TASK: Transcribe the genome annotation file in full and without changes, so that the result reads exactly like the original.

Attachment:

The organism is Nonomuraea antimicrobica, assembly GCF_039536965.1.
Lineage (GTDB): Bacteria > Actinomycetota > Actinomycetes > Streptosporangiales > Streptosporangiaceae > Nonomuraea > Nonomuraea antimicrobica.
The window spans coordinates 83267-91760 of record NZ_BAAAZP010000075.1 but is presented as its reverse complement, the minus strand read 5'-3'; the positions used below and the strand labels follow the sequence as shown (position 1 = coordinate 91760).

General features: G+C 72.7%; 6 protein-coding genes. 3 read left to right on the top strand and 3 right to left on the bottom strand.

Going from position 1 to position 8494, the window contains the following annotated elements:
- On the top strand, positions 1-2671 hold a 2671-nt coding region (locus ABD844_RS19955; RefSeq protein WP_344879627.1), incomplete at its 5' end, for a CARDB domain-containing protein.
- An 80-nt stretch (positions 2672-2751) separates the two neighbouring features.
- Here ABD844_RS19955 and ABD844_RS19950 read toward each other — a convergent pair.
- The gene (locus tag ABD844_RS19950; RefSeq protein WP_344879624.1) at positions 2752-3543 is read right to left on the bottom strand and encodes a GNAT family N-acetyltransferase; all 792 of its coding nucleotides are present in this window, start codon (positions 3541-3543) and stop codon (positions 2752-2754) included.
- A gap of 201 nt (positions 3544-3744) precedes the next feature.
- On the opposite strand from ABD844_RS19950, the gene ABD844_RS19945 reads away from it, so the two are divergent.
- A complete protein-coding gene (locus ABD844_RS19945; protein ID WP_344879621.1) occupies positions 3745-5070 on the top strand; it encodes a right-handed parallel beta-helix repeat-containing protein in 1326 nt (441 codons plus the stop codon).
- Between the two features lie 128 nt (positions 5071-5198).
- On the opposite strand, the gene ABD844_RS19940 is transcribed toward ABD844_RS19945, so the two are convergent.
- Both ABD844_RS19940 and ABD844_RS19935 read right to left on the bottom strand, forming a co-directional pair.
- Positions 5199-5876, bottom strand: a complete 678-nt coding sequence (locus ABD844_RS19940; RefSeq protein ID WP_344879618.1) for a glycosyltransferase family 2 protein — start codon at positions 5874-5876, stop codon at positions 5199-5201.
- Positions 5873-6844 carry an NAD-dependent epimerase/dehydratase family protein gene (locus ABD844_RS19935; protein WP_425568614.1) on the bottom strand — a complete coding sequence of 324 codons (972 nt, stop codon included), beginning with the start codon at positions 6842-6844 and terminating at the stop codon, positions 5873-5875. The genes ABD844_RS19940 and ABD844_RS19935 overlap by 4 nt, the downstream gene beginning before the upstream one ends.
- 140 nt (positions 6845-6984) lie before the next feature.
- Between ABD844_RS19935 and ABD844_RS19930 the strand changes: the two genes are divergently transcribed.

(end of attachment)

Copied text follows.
The organism is Nonomuraea antimicrobica, assembly GCF_039536965.1.
Lineage (GTDB): Bacteria > Actinomycetota > Actinomycetes > Streptosporangiales > Streptosporangiaceae > Nonomuraea > Nonomuraea antimicrobica.
The window spans coordinates 83267-91760 of record NZ_BAAAZP010000075.1 but is presented as its reverse complement, the minus strand read 5'-3'; the positions used below and the strand labels follow the sequence as shown (position 1 = coordinate 91760).

General features: G+C 72.7%; 6 protein-coding genes. 3 read left to right on the top strand and 3 right to left on the bottom strand.

Going from position 1 to position 8494, the window contains the following annotated elements:
- On the top strand, positions 1-2671 hold a 2671-nt coding region (locus ABD844_RS19955; RefSeq protein WP_344879627.1), incomplete at its 5' end, for a CARDB domain-containing protein.
- An 80-nt stretch (positions 2672-2751) separates the two neighbouring features.
- Here ABD844_RS19955 and ABD844_RS19950 read toward each other — a convergent pair.
- The gene (locus tag ABD844_RS19950; RefSeq protein WP_344879624.1) at positions 2752-3543 is read right to left on the bottom strand and encodes a GNAT family N-acetyltransferase; all 792 of its coding nucleotides are present in this window, start codon (positions 3541-3543) and stop codon (positions 2752-2754) included.
- A gap of 201 nt (positions 3544-3744) precedes the next feature.
- On the opposite strand from ABD844_RS19950, the gene ABD844_RS19945 reads away from it, so the two are divergent.
- A complete protein-coding gene (locus ABD844_RS19945; protein ID WP_344879621.1) occupies positions 3745-5070 on the top strand; it encodes a right-handed parallel beta-helix repeat-containing protein in 1326 nt (441 codons plus the stop codon).
- Between the two features lie 128 nt (positions 5071-5198).
- On the opposite strand, the gene ABD844_RS19940 is transcribed toward ABD844_RS19945, so the two are convergent.
- Both ABD844_RS19940 and ABD844_RS19935 read right to left on the bottom strand, forming a co-directional pair.
- Positions 5199-5876, bottom strand: a complete 678-nt coding sequence (locus ABD844_RS19940; RefSeq protein ID WP_344879618.1) for a glycosyltransferase family 2 protein — start codon at positions 5874-5876, stop codon at positions 5199-5201.
- Positions 5873-6844 carry an NAD-dependent epimerase/dehydratase family protein gene (locus ABD844_RS19935; protein WP_425568614.1) on the bottom strand — a complete coding sequence of 324 codons (972 nt, stop codon included), beginning with the start codon at positions 6842-6844 and terminating at the stop codon, positions 5873-5875. The genes ABD844_RS19940 and ABD844_RS19935 overlap by 4 nt, the downstream gene beginning before the upstream one ends.
- 140 nt (positions 6845-6984) lie before the next feature.
- Between ABD844_RS19935 and ABD844_RS19930 the strand changes: the two genes are divergently transcribed.